Friendship Worship Center was founded as Friendship Baptist Church in 1963. Like many churches in the Bible belt, this church was born of an awkward combination of good intentions and disagreements with other believers. Friendship flourished under the gifted leadership of men like Bill Ellison. The church had a significant presence in the community due to the large number of attendees as well as a formidable men’s softball team.
A Cry for Revival
J. Wendell Rhodes was installed as pastor in 1990. His sound expository preaching and animated style resonated with the membership and led to a surge in growth. Pastor Wendell’s passion for revival, evangelism and discipleship often spilled over into prayer meetings with other ministers. One such prayer surge consisted of weekly meetings on the Court Square in Abbeville over the course of several years. Pastor Wendell and the other men of God cried out persistently for revival. They asked, but God didn’t answer in the way they expected.
In July 1997, Billy Mayo was scheduled to speak in a week-long series of revival meetings held at Friendship. This rock-n-roll preacher’s reputation for loud music and louder truth was sure to be a hit. The scheduled crusade went better than anyone could have expected, though not everyone appreciated Mayo’s style or methods. Hundreds of people were attending and responding. It seemed as if God wasn’t concerned about the music, the methods, or even the personality; God was moving sovereignly in the hearts of men, women, teenagers, and even young children.
What began as a week of revival meetings on the books one summer turned into over two months of meetings. There were thousands of commitments made, including over 400 first-time professions of faith in Jesus Christ. As the meetings stretched into the beginning of the school year, even the culture of the high school and middle school students was affected. There were times when several hundred students assembled on the Court Square and prayed for one another and for continued revival.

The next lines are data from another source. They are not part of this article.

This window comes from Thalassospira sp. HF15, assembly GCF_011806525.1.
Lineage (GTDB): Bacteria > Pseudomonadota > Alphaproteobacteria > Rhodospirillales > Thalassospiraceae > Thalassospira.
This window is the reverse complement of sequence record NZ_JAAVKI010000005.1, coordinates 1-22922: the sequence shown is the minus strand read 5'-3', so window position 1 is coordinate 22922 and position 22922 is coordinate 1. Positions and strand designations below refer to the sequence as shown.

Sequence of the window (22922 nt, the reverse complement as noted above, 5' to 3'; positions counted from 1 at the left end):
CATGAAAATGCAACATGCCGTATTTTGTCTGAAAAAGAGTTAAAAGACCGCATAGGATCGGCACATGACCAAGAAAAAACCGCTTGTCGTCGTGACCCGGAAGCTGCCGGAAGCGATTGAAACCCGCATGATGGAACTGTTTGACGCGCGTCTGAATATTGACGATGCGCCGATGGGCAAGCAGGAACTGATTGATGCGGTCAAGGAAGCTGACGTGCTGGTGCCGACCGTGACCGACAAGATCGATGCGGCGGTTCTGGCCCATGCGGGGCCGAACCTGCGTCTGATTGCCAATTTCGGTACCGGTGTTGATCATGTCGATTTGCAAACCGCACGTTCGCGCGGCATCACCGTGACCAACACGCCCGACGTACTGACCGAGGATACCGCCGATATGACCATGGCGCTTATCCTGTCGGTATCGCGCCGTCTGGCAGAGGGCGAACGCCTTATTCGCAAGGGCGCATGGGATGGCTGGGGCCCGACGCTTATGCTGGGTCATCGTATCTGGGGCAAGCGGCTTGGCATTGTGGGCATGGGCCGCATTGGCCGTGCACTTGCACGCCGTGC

Revival: Not Quite What We Expected
It had finally happened. The long-awaited revival that Pastor Wendell and others had sought so diligently was finally here. And it was a mess. For some reason, a fresh move of God tends to become a lightning rod for controversy. It is as if the status quo is all of a sudden called into question and everyone with a strong enough opinion sees an opportunity to shape a new normal that fits more closely with their ideals. Pockets of discontent became galvanized and grew from discontent into opposition. Sure, God was moving, but the services were entirely too long. People’s hearts were opening to the Spirit of God, but the worship was getting out of control. Things weren’t quite so dull as they had been, but the music was too loud. The Bible was coming to life as never before, but some of the soundbites of the preaching didn’t square with the status quo.
When the applecart is upset in a typical southern church, the deacons often band together and ouster the pastor. That wasn’t the case at Friendship. Oddly enough, one by one the deacons who were for whatever reasons uncomfortable with the current move of God simply left. Several families also followed their lead and began attending other churches. The church body that remained when the dust settled was noticeably smaller. However, this too was a part of the maturity process for Pastor Wendell.
A New Generation of Leadership
In January of 2012, Pastor Wendell and the elders ordained Tony Temple to step into the role of teaching pastor. This was an important transition in the life of the church. Tony had been faithfully serving in the youth ministry and as a deacon for several years. The Lord blessed Tony with influence and a communication gift that resonates with young people.
At Friendship Worship Center, we’ve been through too much to just “play church.” Most of us have come to the point that we would rather please God than people. And we have learned to love what God loves: people. Please God, love people…in that order.